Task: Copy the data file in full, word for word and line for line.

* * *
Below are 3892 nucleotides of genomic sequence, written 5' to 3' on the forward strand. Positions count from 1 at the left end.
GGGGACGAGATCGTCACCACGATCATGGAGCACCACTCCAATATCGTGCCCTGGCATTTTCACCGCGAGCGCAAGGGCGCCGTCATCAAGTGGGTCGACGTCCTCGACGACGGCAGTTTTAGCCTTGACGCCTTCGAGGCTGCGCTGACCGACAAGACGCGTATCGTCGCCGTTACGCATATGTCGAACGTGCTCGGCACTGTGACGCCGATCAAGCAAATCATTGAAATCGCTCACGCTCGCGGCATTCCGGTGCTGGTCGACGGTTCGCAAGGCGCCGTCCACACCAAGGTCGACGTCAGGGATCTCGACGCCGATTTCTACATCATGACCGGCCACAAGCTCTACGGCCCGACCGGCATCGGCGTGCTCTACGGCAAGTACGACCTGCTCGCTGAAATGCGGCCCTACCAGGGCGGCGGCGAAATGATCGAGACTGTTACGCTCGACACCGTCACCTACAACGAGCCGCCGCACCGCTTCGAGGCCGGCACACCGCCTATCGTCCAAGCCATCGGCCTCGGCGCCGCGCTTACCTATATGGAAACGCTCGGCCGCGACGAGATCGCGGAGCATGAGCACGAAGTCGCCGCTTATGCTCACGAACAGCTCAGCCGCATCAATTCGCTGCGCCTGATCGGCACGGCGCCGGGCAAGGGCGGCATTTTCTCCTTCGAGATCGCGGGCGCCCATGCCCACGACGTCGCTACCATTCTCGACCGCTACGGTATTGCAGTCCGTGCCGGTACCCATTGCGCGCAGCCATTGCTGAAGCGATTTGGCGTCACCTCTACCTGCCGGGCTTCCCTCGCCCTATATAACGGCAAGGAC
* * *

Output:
Below are 3892 nucleotides of genomic sequence, written 5' to 3' on the forward strand. Positions count from 1 at the left end.
GGGGACGAGATCGTCACCACGATCATGGAGCACCACTCCAATATCGTGCCCTGGCATTTTCACCGCGAGCGCAAGGGCGCCGTCATCAAGTGGGTCGACGTCCTCGACGACGGCAGTTTTAGCCTTGACGCCTTCGAGGCTGCGCTGACCGACAAGACGCGTATCGTCGCCGTTACGCATATGTCGAACGTGCTCGGCACTGTGACGCCGATCAAGCAAATCATTGAAATCGCTCACGCTCGCGGCATTCCGGTGCTGGTCGACGGTTCGCAAGGCGCCGTCCACACCAAGGTCGACGTCAGGGATCTCGACGCCGATTTCTACATCATGACCGGCCACAAGCTCTACGGCCCGACCGGCATCGGCGTGCTCTACGGCAAGTACGACCTGCTCGCTGAAATGCGGCCCTACCAGGGCGGCGGCGAAATGATCGAGACTGTTACGCTCGACACCGTCACCTACAACGAGCCGCCGCACCGCTTCGAGGCCGGCACACCGCCTATCGTCCAAGCCATCGGCCTCGGCGCCGCGCTTACCTATATGGAAACGCTCGGCCGCGACGAGATCGCGGAGCATGAGCACGAAGTCGCCGCTTATGCTCACGAACAGCTCAGCCGCATCAATTCGCTGCGCCTGATCGGCACGGCGCCGGGCAAGGGCGGCATTTTCTCCTTCGAGATCGCGGGCGCCCATGCCCACGACGTCGCTACCATTCTCGACCGCTACGGTATTGCAGTCCGTGCCGGTACCCATTGCGCGCAGCCATTGCTGAAGCGATTTGGCGTCACCTCTACCTGCCGGGCTTCCCTCGCCCTATATAACGGCAAGGAC